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Responding and reporting

Standard 5: Processes for responding to and reporting suspected child abuse

If you see something – do something.

Organisations have a responsibility to encourage staff, volunteers and children to speak up when they are uncomfortable or concerned.

This means:

  • recognising that the safety of children is everyone’s responsibility
  • having a clear and understood procedure for reporting concerns and allegations
  • encouraging children to report if they feel unsafe or concerned
  • making people within the organisation aware of their duty of care and legal responsibilities, and knowing what to do to respond appropriately
  • appropriately acting upon concerns and complaints
  • keeping and securely storing accurate records.

All staff and volunteers must understand their role in keeping children safe, including their reporting responsibilities. It is important that your organisation’s reporting process specifies the requirement for all child safety concerns to be reported and that it outlines the necessary steps involved in doing so.


Children who disclose that they are feeling unsafe or being abused must be heard, must be taken seriously and must be treated with sensitivity and compassion. They and their families and carers should be connected with services that can provide them with support to manage a difficult or traumatic experience. Your response should be the same no matter how you feel about the child’s disclosure or the person or persons implicated in their disclosure.


Simple, transparent, well-communicated processes for reporting a concern about the behaviour of a staff member or volunteer will significantly increase the likelihood that people within your organisational community will not turn a blind eye if they see something or feel something that they find concerning, or if they believe that a child is being harmed. Your reporting process must also be known by children and provided in a developmentally appropriate form.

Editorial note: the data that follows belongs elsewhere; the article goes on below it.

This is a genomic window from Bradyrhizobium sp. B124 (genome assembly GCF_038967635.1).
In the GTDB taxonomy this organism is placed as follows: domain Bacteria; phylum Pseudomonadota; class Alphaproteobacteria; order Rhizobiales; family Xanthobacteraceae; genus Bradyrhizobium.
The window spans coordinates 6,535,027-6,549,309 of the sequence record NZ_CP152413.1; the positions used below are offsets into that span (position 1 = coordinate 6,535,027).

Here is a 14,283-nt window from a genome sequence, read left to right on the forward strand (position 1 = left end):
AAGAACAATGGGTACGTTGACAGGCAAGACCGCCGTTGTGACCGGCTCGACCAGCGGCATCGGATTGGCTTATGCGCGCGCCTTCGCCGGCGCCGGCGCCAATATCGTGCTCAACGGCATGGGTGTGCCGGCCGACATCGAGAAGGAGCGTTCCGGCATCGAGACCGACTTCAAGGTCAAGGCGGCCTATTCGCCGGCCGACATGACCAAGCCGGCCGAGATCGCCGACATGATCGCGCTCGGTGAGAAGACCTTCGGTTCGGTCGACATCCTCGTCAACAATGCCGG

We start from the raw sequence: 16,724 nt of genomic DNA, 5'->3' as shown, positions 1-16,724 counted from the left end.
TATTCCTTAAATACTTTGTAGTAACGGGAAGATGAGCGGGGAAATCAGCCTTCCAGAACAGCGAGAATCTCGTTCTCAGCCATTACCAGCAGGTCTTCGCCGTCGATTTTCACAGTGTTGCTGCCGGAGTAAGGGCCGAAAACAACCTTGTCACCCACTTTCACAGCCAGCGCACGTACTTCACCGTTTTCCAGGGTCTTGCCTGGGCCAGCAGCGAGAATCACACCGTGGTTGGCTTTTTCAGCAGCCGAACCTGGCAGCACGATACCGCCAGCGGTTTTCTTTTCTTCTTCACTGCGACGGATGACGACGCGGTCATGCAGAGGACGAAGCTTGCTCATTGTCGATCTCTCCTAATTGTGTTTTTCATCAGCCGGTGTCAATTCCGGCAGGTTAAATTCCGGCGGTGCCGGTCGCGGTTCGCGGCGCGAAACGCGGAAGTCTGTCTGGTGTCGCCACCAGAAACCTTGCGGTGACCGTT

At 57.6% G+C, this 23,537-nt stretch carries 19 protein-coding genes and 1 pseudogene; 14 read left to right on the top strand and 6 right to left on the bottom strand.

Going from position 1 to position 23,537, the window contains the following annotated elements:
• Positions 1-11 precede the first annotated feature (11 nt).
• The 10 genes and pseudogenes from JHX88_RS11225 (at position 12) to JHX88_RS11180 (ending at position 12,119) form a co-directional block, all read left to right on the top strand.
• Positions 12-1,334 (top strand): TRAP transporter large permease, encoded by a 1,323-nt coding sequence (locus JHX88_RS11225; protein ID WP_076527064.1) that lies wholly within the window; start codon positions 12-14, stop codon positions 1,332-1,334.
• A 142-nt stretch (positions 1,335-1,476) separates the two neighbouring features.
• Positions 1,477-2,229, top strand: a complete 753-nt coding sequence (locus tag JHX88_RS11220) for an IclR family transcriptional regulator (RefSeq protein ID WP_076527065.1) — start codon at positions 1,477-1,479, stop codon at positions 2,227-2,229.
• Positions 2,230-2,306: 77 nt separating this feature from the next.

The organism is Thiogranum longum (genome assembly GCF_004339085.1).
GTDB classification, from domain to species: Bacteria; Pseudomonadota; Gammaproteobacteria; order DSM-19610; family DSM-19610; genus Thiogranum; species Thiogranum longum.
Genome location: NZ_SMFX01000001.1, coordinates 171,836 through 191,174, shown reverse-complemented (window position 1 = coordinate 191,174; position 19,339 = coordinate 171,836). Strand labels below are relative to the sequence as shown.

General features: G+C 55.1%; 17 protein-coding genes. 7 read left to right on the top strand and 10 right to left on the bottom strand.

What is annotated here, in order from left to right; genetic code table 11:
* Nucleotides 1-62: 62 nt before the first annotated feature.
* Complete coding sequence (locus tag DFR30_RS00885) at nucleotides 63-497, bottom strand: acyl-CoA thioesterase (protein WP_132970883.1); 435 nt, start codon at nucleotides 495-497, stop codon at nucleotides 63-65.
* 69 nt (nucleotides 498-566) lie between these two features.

A clear reporting process includes:

  • the types of behaviour or concerns that need to be reported
  • who within your organisation should be notified if a child safety concern arises
  • what your organisation’s internal investigation process will involve, and how you will ensure that records are kept
  • the requirement that suspected criminal child abuse must be reported to the police or child protection as soon as is practicable
  • the requirement to call triple zero (000) if a child is in immediate danger.

To assist your organisation, download the Flowchart: Child Safety Reporting Process (Word, 91kb).

Call the police on triple zero (000) if you have immediate concerns for a child’s safety or if you reasonably believe child abuse may have occurred. Investigation of any matter by police must always take priority over internal investigations.

Next read about Standard 6: Strategies to identify and reduce or remove risks of child abuse.

More information